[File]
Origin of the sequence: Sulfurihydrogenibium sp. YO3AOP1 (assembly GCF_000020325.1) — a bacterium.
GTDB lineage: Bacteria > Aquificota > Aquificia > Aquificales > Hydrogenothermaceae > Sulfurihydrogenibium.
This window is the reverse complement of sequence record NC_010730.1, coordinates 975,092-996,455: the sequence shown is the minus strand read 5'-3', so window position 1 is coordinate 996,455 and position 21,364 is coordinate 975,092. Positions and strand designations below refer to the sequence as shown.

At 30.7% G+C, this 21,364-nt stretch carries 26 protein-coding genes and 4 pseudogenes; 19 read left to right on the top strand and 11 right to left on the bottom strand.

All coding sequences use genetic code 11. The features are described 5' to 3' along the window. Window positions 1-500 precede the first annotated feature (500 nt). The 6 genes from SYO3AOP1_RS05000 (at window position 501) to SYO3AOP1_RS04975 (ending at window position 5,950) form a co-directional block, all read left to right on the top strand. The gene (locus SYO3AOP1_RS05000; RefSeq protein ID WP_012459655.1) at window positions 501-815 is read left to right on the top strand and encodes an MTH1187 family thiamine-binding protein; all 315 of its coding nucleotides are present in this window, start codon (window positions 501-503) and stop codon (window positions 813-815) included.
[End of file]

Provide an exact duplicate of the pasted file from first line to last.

Origin of the sequence: Sulfurihydrogenibium sp. YO3AOP1 (assembly GCF_000020325.1) — a bacterium.
GTDB lineage: Bacteria > Aquificota > Aquificia > Aquificales > Hydrogenothermaceae > Sulfurihydrogenibium.
This window is the reverse complement of sequence record NC_010730.1, coordinates 975,092-996,455: the sequence shown is the minus strand read 5'-3', so window position 1 is coordinate 996,455 and position 21,364 is coordinate 975,092. Positions and strand designations below refer to the sequence as shown.

At 30.7% G+C, this 21,364-nt stretch carries 26 protein-coding genes and 4 pseudogenes; 19 read left to right on the top strand and 11 right to left on the bottom strand.

All coding sequences use genetic code 11. The features are described 5' to 3' along the window. Window positions 1-500 precede the first annotated feature (500 nt). The 6 genes from SYO3AOP1_RS05000 (at window position 501) to SYO3AOP1_RS04975 (ending at window position 5,950) form a co-directional block, all read left to right on the top strand. The gene (locus SYO3AOP1_RS05000; RefSeq protein ID WP_012459655.1) at window positions 501-815 is read left to right on the top strand and encodes an MTH1187 family thiamine-binding protein; all 315 of its coding nucleotides are present in this window, start codon (window positions 501-503) and stop codon (window positions 813-815) included.